The Media's Witch Hunt Against the Religious Right

Discussion in 'Politics' started by Adam's Apple, May 27, 2005.

  1. Adam's Apple
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    Adam's Apple Senior Member

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    National Media Witch Hunt Against The Religious Right
    By Quin Hillyer for the Mobile Register
    May 20, 2005

    Memo to the national media, and to the political left in general: Get a grip. Stop being paranoid. The "religious right" isn't evil, doesn't run the country, and won't destroy your liberties. So stop spouting all that nonsense about "theocracy" and "ayatollahs." Stop fighting against a mythical bogeyman. Stop scaring people.

    For background, consider that the media for years had problems not just with Christian conservatives, but with religion in general. The craziest example was the sub-headline in a national news magazine back in the 1990s that noted "the surprising unsecularity of the American public." When did "secularity" become the norm? Why was it "surprising" to the editors that the American public is religious? This is, after all, a country where more than 90 percent of people profess belief in God.

    The current media freak-out, however, began after President George W. Bush won re-election. Maureen Dowd of The New York Times wrote immediately that Mr. Bush was running "a jihad in America," that he "got re-elected by dividing the country along fault lines of fear, intolerance, ignorance and religious rule." Yeah, right. As if the only reasons for 60 million Americans to support Mr. Bush or oppose John Kerry were variants of bigotry or stupidity.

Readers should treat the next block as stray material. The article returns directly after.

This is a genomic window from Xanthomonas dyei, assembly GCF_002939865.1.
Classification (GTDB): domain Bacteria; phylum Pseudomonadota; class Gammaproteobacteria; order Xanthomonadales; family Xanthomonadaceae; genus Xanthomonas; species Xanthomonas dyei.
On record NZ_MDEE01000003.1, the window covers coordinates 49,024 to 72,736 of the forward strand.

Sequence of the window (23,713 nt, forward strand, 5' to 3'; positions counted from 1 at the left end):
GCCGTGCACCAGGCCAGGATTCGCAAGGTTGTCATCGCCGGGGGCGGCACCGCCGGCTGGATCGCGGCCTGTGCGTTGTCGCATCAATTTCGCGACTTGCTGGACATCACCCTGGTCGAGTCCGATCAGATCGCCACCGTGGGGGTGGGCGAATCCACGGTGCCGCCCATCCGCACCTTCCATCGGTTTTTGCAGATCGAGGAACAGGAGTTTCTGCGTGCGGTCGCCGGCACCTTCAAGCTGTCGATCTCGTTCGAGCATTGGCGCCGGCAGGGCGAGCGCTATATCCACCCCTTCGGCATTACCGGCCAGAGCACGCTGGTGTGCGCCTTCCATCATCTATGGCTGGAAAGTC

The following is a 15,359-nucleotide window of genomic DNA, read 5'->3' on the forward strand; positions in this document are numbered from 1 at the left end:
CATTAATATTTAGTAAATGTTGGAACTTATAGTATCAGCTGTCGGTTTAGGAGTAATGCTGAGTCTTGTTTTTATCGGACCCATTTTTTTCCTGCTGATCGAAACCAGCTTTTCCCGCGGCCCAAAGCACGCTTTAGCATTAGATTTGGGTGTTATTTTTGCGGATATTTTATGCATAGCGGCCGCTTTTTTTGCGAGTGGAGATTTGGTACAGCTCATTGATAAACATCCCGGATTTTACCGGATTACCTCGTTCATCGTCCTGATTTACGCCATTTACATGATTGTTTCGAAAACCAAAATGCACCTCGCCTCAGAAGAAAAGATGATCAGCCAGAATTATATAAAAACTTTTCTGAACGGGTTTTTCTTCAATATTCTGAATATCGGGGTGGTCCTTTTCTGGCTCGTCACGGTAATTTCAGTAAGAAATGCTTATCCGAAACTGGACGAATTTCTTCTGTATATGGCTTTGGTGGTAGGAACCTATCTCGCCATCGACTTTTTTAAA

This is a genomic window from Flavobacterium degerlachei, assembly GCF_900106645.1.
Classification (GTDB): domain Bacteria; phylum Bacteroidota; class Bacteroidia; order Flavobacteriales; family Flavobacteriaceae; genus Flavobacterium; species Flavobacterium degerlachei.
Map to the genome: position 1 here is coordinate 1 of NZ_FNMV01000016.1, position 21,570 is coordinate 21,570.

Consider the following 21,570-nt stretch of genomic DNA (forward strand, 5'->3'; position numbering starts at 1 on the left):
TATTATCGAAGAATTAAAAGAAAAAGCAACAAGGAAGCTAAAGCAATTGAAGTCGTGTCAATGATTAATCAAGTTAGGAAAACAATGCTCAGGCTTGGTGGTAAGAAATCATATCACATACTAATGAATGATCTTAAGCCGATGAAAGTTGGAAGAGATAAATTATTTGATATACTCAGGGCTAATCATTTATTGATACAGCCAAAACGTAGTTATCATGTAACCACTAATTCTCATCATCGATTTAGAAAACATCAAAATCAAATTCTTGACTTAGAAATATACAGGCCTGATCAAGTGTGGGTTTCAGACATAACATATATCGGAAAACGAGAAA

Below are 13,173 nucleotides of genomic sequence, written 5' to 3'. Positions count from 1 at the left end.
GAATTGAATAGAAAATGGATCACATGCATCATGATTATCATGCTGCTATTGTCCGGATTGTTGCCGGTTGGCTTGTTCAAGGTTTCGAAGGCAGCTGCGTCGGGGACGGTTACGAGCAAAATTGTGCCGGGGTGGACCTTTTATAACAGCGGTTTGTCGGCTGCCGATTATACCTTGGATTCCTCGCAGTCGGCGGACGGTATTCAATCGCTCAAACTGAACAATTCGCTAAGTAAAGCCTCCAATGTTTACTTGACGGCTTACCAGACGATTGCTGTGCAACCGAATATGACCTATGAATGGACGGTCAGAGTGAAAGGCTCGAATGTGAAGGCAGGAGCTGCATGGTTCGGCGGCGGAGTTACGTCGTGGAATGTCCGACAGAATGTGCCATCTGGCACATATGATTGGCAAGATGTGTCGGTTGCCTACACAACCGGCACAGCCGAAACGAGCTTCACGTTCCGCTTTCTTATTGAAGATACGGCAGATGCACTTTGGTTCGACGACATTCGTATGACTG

In truth, the sky isn't falling. But Ms. Dowd has returned repeatedly to the same theme, even starting one column with this line: "Oh my God, we really are in a theocracy."

    Such fulminations have become the norm in today's punditry. Rarely does a day go by without at least one column on the news wire lamenting that rule by domestic ayatollahs is at hand.

    In the pages of the Register on May 15, for instance, columnist Cynthia Tucker warned that "our science infrastructure is under attack from religious extremists." A day earlier, Leonard Pitts and Ellen Goodman both wrote in similar terms against the religious right. On May 10, it was Clarence Page's turn. On May 3, Carl Hiassen opined against religious "zealots" in a "tizzy."

    And on April 24, Ms. Tucker sputtered that the Christian right's "antediluvian agenda represents a serious threat to American democracy." If they get their way, she wrote, "the entire nation will live according to the rigid rules of a handful of self-righteous folks who distrust modernity. They would dictate the way we worship, live, work, have sex and even die. ... These extremists have much in common with the jihadist wing of Islam."

    for full article
    http://www.realclearpolitics.com/Commentary/com-5_20_05_QH.html
     
  2. theim
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    theim Senior Member

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  3. archangel
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    article,however this will not stop the media in it's tracks...they are pure and simple socialists...no Marxists...no communists...all three would describe them..
    They will not stop until they are stopped or they win...it's up to the people to put a stop to this media blitz...if everyone stopped buying their radical papers and stopped watching their aired atrocities masked as news...well the sponsors would no longer pay for commercials and out of business they will be! :thup: